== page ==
Epidemiology of brucellosis in humans and domestic ruminants in Bangladesh

Anisur Rahman

    Research output: ThesisDoctoral dissertation - Doctoral dissertation

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    Brucellosis is an ancient and one of the world's most widespread zoonotic diseases which is also endemic in Bangladesh. However, the epidemiological understanding of this disease in humans and animals in Bangladesh is not complete. The overall objective of this thesis was to investigate the epidemiology of brucellosis in humans and domestic ruminants in Bangladesh in terms of the evaluation of commonly used diagnostic tests, estimation of true prevalence, identifying risk factors and detection of Brucella species in order to provide information for appropriate future control strategy. This document consists of 13 chapters. The first three chapters are on summary, preamble and general introduction. Chapter 4 describes the objectives of this thesis. Chapter 5 to chapter 9 include 5 manuscripts published, submitted or prepared for submission. Chapter 5 describes the efficacy of three conditionally dependent serological tests like Rose Bengal test (RBT), Slow Agglutination test (SAT) and indirect enzyme linked immunosorbent assay (iLEISA) for the diagnosis of bovine brucellosis in naturally infected cattle in Bangladesh; the true prevalence of bovine brucellosis and stage of infection were also described. The performance of these three tests was also compared in low and high prevalence scenario. In chapter 6, the Bayesian latent class model based evaluation of three conditionally dependent serological tests like RBT, SAT and iELISA for the simultaneous diagnosis and estimation of true prevalence of brucellosis in small ruminants are described. The dominant species of Brucella prevalent in Bangladesh is described in chapter 7. In chapter 8, the prevalence and risk factors of brucellosis in high risk group of people in Bangladesh is reported. The chapter 9 describes the prevalence of brucellosis in pyretic people in Bangladesh and detection Brucella species from seropositive PUO patients. Randomly collected blood samples from pyrexia of unknown origin patients were used for this study. The same tests were also used in pyretic people. The chapter 10 describes the general discussion. Chronologically, chapter 11, chapter 12 and chapter 13 consist of conclusions, recommendations and bibliography. The main results are summarized below: Only 0.29% (95% CI: 0.06-0.86) cattle were found to be acutely infected whereas 0.49% (95% CI: 0.16- 8 1.1) were chronically infected with brucellosis in Mymensingh. On the other hand, in Central cattle breeding and dairy farm (CCBDF) 15.58% (95% CI: 11.89-19.89) cattle were acutely infected with brucellosis and only 3.2% (95% CI: 1.63-5.72) were chronically infected. The true prevalence of brucellosis among cattle in Mymensingh and CCBDF were 0.3% (95%CI: 0.03-0.7) and 20.5% (95% CI: 16.4-26.3) respectively. The performance of iELISA was best in both Mymensingh and CCBDF with the sensitivity of 90.5% and 91.3% and specificity of 99.3% and 99.2% respectively. The performance of RBT was better in Mymensingh than CCBDF with 81.0% and 76.1% sensitivity and 99.0% and 95.6% specificity respectively. Similar to RBT, the performance of SAT was also better in Mymensingh than CCBDF with 63.5% and 79.7% sensitivity and 98.6% and 95.3% specificity respectively. Through this test validation study, a new cut-off of 5 IU/ml for iELISA was recommended both in low (as at Mymensingh) and high prevalence scenario in cattle population (as at CCBDF) for routine screening. It was recommended to do nothing for the control of bovine brucellosis under small-scale dairy and subsistence management system in Bangladesh. However, vaccination should be applied in herds where the prevalence is very high as like CCBDF. The true prevalence of brucellosis in goats and sheep were estimated as 1% (95% CI: 0.7-1.8) and 1.2% (95% CI: 0.6-2.2) respectively. The sensitivity of iELISA was 92.9% in goats and 92.0% in sheep with corresponding specificities of 96.5% and 99.5% respectively. The sensitivity and specificity estimates of RBT were 80.2% and 99.6% in goats and 82.8% and 98.3% in sheep. The sensitivity and specificity of SAT were 57.1% and 99.3% in goats and 72.0% and 98.6% in sheep. Only B. abortus DNA was amplified from 19 seropositive human (both HROG and PUO) and six animal samples (3 cows milk, one goat milk, one gayal milk and one bull semen). No Brucella like organisms was observed under microscope in stained smears. Similarly, no Brucella organism was isolated from any of the clinical samples. The prevalence of brucellosis in occupationally exposed people (HROG) using three tests was observed to be 4.4% based on a parallel interpretation. The results of the multiple random effects logistic regression analysis with random intercept for district revealed that the odds of brucellosis seropositivity among individuals who had been in contact with livestock for more than 26 years was about 14 times higher as compared to those who had less than 5 years of contact with livestock. In addition, when the contact was with goats, the odds of brucellosis seropositivity were about 60 times higher as compared to when contact was with cattle only. The seroprevalence of brucellosis among patients with pyrexia of unknown origin (PUO) was estimated to be 2.7% (95% CI: 1.2-5.2). The age, residence, type of patient, contact with animals, type of animal handled, arthralgia and backache were found to be significantly associated with a positive serological result in bivariable Firth's logistic regression. Brucella abortus was also detected from seropositive pyretic patients.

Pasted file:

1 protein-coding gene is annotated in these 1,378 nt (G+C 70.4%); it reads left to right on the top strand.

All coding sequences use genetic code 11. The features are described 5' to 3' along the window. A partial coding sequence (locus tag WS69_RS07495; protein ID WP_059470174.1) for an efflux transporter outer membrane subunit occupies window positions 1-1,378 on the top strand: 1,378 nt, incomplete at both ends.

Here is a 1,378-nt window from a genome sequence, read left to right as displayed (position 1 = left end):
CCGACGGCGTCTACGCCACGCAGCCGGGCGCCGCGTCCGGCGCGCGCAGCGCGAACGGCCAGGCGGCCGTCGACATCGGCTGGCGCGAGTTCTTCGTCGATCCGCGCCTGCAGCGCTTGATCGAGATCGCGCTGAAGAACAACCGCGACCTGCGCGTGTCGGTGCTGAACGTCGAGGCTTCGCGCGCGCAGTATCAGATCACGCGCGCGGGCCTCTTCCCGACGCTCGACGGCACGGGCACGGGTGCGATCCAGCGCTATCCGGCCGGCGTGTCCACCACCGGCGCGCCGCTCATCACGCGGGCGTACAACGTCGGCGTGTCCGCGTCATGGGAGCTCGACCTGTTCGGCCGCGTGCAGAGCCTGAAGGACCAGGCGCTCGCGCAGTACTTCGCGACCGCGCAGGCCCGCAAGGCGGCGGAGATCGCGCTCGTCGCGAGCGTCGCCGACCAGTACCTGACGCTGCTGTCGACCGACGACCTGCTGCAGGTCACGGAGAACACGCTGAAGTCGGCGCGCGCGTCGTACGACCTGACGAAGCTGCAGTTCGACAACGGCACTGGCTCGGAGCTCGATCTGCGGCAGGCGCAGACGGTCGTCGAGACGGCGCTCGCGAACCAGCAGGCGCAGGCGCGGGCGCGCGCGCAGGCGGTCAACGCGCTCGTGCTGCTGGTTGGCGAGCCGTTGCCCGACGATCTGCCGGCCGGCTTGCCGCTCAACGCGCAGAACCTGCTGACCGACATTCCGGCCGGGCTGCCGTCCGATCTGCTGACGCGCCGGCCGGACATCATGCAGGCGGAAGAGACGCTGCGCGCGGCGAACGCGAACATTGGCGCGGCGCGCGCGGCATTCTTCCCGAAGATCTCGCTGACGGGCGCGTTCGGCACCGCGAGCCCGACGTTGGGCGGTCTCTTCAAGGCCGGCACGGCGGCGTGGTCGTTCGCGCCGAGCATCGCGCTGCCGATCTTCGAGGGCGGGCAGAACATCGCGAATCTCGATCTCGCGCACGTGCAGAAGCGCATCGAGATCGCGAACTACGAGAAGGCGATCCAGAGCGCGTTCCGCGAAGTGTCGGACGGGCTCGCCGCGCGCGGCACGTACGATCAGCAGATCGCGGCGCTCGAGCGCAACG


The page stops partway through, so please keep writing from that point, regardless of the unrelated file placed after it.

Original languageEnglish
    Place of PublicationLiège
    Publication statusPublished - 2015

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